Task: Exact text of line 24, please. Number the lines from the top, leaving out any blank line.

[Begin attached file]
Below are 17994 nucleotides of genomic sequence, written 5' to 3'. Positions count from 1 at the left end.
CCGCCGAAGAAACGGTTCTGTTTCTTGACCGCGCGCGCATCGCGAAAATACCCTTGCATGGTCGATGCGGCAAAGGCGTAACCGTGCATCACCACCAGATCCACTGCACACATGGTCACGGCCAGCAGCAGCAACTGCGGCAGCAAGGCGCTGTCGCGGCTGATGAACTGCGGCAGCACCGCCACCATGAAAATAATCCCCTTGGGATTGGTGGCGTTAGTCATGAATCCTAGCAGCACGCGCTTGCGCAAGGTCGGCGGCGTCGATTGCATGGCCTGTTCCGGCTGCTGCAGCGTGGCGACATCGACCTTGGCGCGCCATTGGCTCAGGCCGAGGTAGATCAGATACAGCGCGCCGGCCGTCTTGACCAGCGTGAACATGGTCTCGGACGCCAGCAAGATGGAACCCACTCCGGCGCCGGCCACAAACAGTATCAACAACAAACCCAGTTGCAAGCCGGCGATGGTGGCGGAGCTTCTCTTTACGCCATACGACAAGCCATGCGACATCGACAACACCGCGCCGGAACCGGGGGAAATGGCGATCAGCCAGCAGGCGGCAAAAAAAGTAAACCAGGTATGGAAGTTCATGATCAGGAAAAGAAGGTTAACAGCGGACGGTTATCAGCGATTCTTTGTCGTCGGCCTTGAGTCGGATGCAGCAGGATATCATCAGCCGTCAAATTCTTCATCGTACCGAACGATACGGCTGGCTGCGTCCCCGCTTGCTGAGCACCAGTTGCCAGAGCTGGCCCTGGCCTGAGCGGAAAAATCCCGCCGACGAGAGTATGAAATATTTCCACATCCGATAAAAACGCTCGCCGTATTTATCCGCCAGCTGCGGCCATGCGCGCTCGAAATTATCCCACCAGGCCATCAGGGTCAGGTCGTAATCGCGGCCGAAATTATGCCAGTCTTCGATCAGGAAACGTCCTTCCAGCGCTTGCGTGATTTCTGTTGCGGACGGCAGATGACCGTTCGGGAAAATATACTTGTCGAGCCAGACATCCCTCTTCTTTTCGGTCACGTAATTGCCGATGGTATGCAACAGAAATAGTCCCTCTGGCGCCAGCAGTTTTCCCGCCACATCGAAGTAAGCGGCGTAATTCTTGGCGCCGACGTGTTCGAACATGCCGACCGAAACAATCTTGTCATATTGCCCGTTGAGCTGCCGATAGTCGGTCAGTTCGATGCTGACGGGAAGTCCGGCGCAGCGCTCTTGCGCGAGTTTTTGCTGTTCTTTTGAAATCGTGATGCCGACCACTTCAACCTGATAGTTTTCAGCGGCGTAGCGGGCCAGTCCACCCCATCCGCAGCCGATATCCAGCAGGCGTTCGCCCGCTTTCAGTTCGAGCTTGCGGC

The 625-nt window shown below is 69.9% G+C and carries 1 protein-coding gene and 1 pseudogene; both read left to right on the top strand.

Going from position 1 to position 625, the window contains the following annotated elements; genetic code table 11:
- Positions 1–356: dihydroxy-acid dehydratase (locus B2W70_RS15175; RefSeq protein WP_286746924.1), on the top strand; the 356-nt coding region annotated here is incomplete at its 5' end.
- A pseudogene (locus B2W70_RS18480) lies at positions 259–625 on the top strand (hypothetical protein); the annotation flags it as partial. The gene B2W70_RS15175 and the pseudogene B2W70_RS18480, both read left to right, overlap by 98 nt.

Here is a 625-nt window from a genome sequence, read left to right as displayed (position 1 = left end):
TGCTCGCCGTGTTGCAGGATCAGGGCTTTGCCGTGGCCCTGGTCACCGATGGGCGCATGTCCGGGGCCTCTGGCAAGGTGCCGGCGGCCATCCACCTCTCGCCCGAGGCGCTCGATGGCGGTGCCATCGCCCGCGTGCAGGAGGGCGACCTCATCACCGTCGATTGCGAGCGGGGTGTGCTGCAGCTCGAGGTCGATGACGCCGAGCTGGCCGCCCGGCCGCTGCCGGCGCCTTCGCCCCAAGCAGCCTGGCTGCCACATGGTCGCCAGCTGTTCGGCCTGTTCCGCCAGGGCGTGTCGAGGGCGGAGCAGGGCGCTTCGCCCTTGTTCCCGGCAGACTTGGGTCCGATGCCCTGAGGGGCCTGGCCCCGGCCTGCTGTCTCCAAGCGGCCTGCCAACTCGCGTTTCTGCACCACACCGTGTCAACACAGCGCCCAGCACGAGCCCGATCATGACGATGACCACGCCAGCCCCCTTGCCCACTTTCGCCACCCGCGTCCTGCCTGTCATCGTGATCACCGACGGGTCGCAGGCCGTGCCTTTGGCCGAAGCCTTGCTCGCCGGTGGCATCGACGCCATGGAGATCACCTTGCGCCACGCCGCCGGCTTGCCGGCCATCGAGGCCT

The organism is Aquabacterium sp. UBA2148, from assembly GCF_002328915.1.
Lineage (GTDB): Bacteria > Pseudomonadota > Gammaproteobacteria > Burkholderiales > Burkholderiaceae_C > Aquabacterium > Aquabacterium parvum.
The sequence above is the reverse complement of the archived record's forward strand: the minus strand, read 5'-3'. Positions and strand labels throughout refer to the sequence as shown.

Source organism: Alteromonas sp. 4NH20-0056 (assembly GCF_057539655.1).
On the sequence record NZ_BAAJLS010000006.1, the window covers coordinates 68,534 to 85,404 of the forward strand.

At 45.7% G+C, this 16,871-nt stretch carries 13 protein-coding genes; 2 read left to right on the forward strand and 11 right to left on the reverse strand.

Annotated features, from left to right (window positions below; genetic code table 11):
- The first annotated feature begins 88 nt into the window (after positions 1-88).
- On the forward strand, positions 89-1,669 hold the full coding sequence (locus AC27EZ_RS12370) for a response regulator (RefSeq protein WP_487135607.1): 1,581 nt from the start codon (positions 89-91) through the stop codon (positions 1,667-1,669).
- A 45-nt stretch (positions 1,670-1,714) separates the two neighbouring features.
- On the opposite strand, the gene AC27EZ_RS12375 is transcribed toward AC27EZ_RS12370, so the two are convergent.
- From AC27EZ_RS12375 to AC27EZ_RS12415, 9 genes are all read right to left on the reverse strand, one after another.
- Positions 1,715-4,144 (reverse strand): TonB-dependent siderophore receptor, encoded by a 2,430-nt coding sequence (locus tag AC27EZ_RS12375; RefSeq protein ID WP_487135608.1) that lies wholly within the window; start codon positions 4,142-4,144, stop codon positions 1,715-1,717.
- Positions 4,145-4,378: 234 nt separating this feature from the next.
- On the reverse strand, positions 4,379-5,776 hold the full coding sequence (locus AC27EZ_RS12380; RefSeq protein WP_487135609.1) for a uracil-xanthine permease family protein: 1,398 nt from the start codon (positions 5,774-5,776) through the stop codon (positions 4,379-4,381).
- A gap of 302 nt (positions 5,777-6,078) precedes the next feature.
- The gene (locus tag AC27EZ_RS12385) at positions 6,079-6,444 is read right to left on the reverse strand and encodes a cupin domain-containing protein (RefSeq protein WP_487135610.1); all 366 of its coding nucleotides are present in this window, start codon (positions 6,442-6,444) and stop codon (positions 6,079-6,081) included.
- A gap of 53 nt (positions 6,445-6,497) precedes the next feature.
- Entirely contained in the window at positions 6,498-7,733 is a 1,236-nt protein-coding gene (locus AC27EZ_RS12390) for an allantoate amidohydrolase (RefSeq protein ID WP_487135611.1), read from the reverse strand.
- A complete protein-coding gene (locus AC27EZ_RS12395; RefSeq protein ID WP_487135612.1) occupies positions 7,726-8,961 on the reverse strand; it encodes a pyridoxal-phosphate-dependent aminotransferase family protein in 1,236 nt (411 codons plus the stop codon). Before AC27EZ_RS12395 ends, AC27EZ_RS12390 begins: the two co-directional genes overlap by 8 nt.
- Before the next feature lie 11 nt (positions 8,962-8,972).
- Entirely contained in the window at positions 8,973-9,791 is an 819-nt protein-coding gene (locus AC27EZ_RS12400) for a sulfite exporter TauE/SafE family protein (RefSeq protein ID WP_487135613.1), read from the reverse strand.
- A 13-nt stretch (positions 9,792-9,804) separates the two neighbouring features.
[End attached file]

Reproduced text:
- A gap of 302 nt (positions 5,777-6,078) precedes the next feature.